• Boussard, Jean-Marc & Gerard, Françoise & Piketty, Marie Gabrielle & Ayouz, Mourad & Voituriez, Tancrède, 2004. "Endogenous Risk and Long Run Effects of Liberalisation in a Global Analysis Framework," Conference papers 331212, Purdue University, Center for Global Trade Analysis, Global Trade Analysis Project.
  • Handle: RePEc:ags:pugtwp:331212
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    References listed on IDEAS

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    Cited by:

    1. Narayanan, Badri G. & Hertel, Thomas W. & Horridge, J. Mark, 2010. "Disaggregated data and trade policy analysis: The value of linking partial and general equilibrium models," Economic Modelling, Elsevier, vol. 27(3), pages 755-766, May.
    2. Leaky, R. & Caron. P. & Craufurd, P. & Martin, A. & McDonald, A. & Abedini, W. & Afiff, S. & Bakurin, N. & Bass, S. & Hilbeck, A. & Jansen, T. & Lhaloui, S. & Lock, K. & Newman, J. & Primavesi, O. & S, 2009. "Impacts of AKST on development and sustainability goals," IWMI Books, Reports H042791, International Water Management Institute.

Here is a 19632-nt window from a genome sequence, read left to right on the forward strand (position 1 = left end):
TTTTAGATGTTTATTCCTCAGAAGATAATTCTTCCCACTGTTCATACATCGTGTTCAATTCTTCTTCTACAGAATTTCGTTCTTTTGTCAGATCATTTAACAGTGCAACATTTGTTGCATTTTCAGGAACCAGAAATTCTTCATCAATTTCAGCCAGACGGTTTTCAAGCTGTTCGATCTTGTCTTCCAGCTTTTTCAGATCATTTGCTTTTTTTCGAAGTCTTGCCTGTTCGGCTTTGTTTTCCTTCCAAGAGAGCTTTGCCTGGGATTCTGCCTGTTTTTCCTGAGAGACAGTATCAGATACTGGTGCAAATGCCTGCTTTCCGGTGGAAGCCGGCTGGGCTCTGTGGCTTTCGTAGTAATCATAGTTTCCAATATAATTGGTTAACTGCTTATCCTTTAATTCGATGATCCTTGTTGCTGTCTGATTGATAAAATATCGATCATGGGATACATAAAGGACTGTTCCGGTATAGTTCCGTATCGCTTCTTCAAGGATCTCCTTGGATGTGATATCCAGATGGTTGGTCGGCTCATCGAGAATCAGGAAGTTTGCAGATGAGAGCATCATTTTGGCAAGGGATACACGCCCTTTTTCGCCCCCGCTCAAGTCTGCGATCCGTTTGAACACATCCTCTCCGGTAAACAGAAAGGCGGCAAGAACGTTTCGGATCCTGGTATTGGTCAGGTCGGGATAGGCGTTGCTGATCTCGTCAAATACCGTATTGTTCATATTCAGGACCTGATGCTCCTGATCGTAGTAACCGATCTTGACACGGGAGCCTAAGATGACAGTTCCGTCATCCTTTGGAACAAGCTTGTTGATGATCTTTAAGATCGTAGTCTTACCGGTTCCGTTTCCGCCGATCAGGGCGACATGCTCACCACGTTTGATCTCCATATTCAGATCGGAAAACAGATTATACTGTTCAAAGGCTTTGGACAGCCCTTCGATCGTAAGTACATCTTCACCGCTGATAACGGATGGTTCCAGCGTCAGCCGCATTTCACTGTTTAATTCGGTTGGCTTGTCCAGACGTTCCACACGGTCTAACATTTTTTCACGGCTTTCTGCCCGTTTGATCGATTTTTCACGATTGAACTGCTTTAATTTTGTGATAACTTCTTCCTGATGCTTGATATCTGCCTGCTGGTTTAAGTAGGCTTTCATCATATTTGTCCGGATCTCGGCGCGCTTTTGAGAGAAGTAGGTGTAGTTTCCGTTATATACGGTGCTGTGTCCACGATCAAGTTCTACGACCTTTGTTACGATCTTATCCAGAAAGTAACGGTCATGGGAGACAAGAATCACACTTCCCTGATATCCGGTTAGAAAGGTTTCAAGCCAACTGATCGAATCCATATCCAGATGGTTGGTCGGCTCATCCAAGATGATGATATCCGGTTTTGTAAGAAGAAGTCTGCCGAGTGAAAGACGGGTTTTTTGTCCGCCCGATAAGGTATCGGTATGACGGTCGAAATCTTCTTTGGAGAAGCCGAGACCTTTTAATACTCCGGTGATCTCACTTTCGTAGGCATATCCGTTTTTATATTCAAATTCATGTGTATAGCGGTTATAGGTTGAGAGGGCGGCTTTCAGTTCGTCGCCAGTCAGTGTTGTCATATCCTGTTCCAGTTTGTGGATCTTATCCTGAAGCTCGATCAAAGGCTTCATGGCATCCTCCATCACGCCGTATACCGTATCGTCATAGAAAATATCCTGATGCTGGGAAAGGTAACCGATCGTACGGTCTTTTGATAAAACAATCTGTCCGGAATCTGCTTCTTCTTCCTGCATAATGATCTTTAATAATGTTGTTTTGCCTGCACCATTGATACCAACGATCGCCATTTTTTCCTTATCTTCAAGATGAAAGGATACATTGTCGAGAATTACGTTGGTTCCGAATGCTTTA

3. Gohin, Alexandre & Zheng, Yu, 2020. "Reforming the European Common Agricultural Policy: From price & income support to risk management," Journal of Policy Modeling, Elsevier, vol. 42(3), pages 712-727.
    4. Galtier, F., 2009. "Comment gérer l'instabilité des prix alimentaires dans les pays en développement ?," Working Papers MoISA 200904, UMR MoISA : Montpellier Interdisciplinary center on Sustainable Agri-food systems (social and nutritional sciences): CIHEAM-IAMM, CIRAD, INRAE, L'Institut Agro, Montpellier SupAgro, IRD - Montpellier, France.
    5. Femenia, Fabienne, 2010. "Impacts of Stockholding Behaviour on Agricultural Market Volatility: A Dynamic Computable General Equilibrium Approach," Journal of International Agricultural Trade and Development, Journal of International Agricultural Trade and Development, vol. 59(3).
    6. Christophe Gouel, 2014. "Food Price Volatility and Domestic Stabilization Policies in Developing Countries," NBER Chapters, in: The Economics of Food Price Volatility, pages 261-306, National Bureau of Economic Research, Inc.